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Everywhere I Go I Am An Ambassador

Alethea Mshar
Special needs mom and Blogger
11/29/18  3:03 PM PST
Ambassador

This weekend I took my little guy, Ben (he’s twelve), to the Fall Fest in our local small town. When we boarded the hayride and sat down, Ben introduced himself to the woman sitting across from him. Names are important to Ben, who has Down syndrome and autism. He offers his name to everyone he encounters, and wants to learn the names of those with whom he interacts. The family on the hayride was happy to make the introductions and make small talk. We enjoyed a fun ride together. On this occasion, my role was simple, pretty much that of any mother.

After the Fall Fest, we made a quick stop at the supermarket. Ben requested an introduction to each person we met in each aisle.  As a card-carrying introvert, a trip to the grocery store means finding the items on my list, paying and leaving. Unnecessary interactions are avoided, with only occasional exceptions. Going with Ben changes that, it means introducing him to his world and his world to him. I know that whenever and wherever I go with him, I’m an ambassador.

Not only does Ben have cute little quirks, like his quest to learn the name of each person he meets, he also has little or no sense of personal space or who is a stranger. His combination of sensory processing and social challenges along with his intellectual disability mean that outings can lead to any number of scenarios (like meltdowns or sitting on the lap of a stranger), which the general public might struggle to understand. We use social stories to prepare him for outings, but even with the advance preparation, he needs direction and intervention.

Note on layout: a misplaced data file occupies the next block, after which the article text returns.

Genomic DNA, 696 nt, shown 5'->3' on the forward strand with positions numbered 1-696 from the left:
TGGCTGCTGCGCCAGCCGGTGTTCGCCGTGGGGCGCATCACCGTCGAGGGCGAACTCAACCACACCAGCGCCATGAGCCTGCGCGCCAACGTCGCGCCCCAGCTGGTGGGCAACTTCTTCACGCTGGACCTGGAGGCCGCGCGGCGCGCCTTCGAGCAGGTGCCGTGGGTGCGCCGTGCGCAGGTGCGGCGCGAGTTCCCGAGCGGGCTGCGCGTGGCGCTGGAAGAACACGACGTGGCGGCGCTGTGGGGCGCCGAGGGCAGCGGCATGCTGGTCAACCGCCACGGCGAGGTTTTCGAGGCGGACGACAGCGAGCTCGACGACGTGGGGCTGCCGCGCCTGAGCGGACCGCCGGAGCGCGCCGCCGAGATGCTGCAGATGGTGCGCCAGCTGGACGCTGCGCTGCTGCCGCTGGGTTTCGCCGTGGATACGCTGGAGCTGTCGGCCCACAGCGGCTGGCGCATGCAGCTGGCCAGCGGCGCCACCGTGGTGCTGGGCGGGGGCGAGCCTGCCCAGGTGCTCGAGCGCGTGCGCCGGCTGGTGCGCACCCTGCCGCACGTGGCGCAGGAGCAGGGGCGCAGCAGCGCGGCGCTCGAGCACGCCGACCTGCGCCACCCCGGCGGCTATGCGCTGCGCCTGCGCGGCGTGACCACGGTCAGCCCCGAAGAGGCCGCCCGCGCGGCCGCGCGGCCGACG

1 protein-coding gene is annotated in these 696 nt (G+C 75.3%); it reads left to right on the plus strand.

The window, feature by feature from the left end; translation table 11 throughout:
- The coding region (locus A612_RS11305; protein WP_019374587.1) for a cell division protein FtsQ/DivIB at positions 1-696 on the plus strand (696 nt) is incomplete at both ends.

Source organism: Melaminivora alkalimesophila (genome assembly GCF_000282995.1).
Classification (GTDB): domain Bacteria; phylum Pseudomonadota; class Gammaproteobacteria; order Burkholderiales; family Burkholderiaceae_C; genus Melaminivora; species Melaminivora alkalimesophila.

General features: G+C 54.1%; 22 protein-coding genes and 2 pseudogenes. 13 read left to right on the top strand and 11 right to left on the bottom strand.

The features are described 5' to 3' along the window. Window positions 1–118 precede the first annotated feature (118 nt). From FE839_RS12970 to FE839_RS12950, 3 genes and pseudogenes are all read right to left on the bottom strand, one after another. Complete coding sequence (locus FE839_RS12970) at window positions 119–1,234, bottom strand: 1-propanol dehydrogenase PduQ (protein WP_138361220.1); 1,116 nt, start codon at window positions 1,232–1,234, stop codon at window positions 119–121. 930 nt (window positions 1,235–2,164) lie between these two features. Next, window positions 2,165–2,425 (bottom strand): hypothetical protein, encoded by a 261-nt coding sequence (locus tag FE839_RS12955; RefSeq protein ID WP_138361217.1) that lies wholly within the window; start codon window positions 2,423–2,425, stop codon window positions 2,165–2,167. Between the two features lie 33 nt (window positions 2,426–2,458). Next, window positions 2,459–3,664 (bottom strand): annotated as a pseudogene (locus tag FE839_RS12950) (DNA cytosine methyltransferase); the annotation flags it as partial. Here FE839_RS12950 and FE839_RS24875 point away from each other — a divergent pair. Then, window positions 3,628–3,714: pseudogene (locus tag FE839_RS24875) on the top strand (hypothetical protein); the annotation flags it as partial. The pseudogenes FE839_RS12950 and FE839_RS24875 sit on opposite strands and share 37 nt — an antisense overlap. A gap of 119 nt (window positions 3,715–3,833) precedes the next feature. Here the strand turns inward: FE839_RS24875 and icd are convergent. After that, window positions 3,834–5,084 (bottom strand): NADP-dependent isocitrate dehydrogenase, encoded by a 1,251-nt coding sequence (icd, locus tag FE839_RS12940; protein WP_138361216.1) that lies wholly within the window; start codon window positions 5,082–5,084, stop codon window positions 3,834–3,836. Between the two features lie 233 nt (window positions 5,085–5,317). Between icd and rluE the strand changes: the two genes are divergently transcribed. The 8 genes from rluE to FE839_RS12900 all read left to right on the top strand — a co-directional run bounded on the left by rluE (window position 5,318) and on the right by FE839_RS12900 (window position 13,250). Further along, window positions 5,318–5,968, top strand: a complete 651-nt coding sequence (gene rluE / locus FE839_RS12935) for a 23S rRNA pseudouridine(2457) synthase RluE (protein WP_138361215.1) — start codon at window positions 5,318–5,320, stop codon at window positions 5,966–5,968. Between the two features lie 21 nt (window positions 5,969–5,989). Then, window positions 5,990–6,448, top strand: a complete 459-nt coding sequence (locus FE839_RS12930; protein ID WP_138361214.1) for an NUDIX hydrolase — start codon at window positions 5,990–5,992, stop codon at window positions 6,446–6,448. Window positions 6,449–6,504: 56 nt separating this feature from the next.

It might seem counterintuitive to bring him to the store with me or take him on outings since it can be such a challenge. However, that is exactly the point. There is no other way to learn community living skills than to go out into the community.

Ben must go out and face his world. He must have encounters with strangers in busy places with stimulation he doesn’t always process properly. How will he learn how to navigate social interactions and busy places if he doesn’t have the chance to experience them? Ben wants and needs to grow up to be a member of his community, and one of my jobs as his mother is to equip him to do so.

Thus, even when he melts down and the grocery cart is left in the middle of the aisle because the outing was too much; even when he hugs and pats the butt of a twenty-something guy in the checkout; even when I’m tired and my patience is running thin, I serve as an ambassador. Though at times I would like to just hang it up, or sink into the floor, I know that my child deserves and needs me to keep my perspective. When I remember on each outing that the goal isn’t success today, but rather to add layers of learning and experience to his life which will bring slow and steady cumulative success it helps me to step out of the moment and into the big picture. Viewing myself as an ambassador for my child aids me, him, and everyone around us to include him in the community, and that benefits us all.